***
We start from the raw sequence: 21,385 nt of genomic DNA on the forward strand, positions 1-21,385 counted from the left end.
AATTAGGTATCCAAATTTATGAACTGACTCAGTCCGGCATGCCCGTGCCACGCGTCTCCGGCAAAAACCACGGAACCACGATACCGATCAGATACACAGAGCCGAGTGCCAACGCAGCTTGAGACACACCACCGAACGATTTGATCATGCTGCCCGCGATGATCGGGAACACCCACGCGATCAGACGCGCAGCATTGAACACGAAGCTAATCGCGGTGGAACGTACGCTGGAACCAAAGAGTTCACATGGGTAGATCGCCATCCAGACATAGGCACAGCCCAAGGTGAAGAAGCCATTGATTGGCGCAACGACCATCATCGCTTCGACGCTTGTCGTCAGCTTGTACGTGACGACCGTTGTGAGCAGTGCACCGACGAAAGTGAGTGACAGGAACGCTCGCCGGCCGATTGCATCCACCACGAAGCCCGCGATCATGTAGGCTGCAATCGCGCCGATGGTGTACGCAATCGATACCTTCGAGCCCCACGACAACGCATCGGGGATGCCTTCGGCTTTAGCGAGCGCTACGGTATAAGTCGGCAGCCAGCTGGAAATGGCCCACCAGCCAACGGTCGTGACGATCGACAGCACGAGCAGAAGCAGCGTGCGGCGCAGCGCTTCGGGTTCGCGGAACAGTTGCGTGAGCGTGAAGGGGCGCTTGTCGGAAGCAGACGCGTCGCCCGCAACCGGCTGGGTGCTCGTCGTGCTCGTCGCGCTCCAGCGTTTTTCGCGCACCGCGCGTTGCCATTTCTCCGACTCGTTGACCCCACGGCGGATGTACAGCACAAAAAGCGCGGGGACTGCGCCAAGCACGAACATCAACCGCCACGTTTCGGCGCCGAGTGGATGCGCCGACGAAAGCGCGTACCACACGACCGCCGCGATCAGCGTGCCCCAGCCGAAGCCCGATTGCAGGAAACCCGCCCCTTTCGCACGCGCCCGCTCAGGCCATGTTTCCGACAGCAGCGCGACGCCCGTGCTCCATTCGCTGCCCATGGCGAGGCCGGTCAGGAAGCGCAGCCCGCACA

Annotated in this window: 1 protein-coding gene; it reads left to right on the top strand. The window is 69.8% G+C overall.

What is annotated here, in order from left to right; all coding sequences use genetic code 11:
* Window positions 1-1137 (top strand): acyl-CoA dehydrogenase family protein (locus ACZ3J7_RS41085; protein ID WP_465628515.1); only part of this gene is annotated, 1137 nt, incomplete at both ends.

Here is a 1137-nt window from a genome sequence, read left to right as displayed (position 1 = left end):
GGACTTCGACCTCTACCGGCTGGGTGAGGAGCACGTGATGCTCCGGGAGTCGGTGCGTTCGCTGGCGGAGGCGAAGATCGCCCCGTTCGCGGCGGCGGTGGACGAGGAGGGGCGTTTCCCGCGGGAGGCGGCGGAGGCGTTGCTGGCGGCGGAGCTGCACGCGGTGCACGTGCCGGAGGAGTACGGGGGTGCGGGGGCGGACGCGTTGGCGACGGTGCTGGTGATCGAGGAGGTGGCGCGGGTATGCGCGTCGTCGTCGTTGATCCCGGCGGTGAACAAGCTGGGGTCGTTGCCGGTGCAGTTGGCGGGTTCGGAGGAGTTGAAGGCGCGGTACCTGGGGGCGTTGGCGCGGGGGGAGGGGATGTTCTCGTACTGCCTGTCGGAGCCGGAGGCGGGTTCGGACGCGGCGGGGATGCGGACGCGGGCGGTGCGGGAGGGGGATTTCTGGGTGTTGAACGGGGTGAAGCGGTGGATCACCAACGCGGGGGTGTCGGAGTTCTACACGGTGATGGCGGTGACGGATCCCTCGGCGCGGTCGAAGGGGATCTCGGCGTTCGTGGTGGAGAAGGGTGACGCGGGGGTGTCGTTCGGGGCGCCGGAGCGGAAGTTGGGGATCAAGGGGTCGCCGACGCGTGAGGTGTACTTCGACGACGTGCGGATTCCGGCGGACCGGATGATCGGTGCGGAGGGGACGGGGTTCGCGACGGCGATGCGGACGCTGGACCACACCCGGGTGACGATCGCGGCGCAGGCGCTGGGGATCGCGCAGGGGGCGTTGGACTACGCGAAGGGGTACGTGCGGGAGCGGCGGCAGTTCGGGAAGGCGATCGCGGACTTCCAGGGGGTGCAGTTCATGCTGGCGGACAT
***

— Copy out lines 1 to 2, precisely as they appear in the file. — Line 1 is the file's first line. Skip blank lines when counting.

We start from the raw sequence: 21,385 nt of genomic DNA on the forward strand, positions 1-21,385 counted from the left end.
AATTAGGTATCCAAATTTATGAACTGACTCAGTCCGGCATGCCCGTGCCACGCGTCTCCGGCAAAAACCACGGAACCACGATACCGATCAGATACACAGAGCCGAGTGCCAACGCAGCTTGAGACACACCACCGAACGATTTGATCATGCTGCCCGCGATGATCGGGAACACCCACGCGATCAGACGCGCAGCATTGAACACGAAGCTAATCGCGGTGGAACGTACGCTGGAACCAAAGAGTTCACATGGGTAGATCGCCATCCAGACATAGGCACAGCCCAAGGTGAAGAAGCCATTGATTGGCGCAACGACCATCATCGCTTCGACGCTTGTCGTCAGCTTGTACGTGACGACCGTTGTGAGCAGTGCACCGACGAAAGTGAGTGACAGGAACGCTCGCCGGCCGATTGCATCCACCACGAAGCCCGCGATCATGTAGGCTGCAATCGCGCCGATGGTGTACGCAATCGATACCTTCGAGCCCCACGACAACGCATCGGGGATGCCTTCGGCTTTAGCGAGCGCTACGGTATAAGTCGGCAGCCAGCTGGAAATGGCCCACCAGCCAACGGTCGTGACGATCGACAGCACGAGCAGAAGCAGCGTGCGGCGCAGCGCTTCGGGTTCGCGGAACAGTTGCGTGAGCGTGAAGGGGCGCTTGTCGGAAGCAGACGCGTCGCCCGCAACCGGCTGGGTGCTCGTCGTGCTCGTCGCGCTCCAGCGTTTTTCGCGCACCGCGCGTTGCCATTTCTCCGACTCGTTGACCCCACGGCGGATGTACAGCACAAAAAGCGCGGGGACTGCGCCAAGCACGAACATCAACCGCCACGTTTCGGCGCCGAGTGGATGCGCCGACGAAAGCGCGTACCACACGACCGCCGCGATCAGCGTGCCCCAGCCGAAGCCCGATTGCAGGAAACCCGCCCCTTTCGCACGCGCCCGCTCAGGCCATGTTTCCGACAGCAGCGCGACGCCCGTGCTCCATTCGCTGCCCATGGCGAGGCCGGTCAGGAAGCGCAGCCCGCACA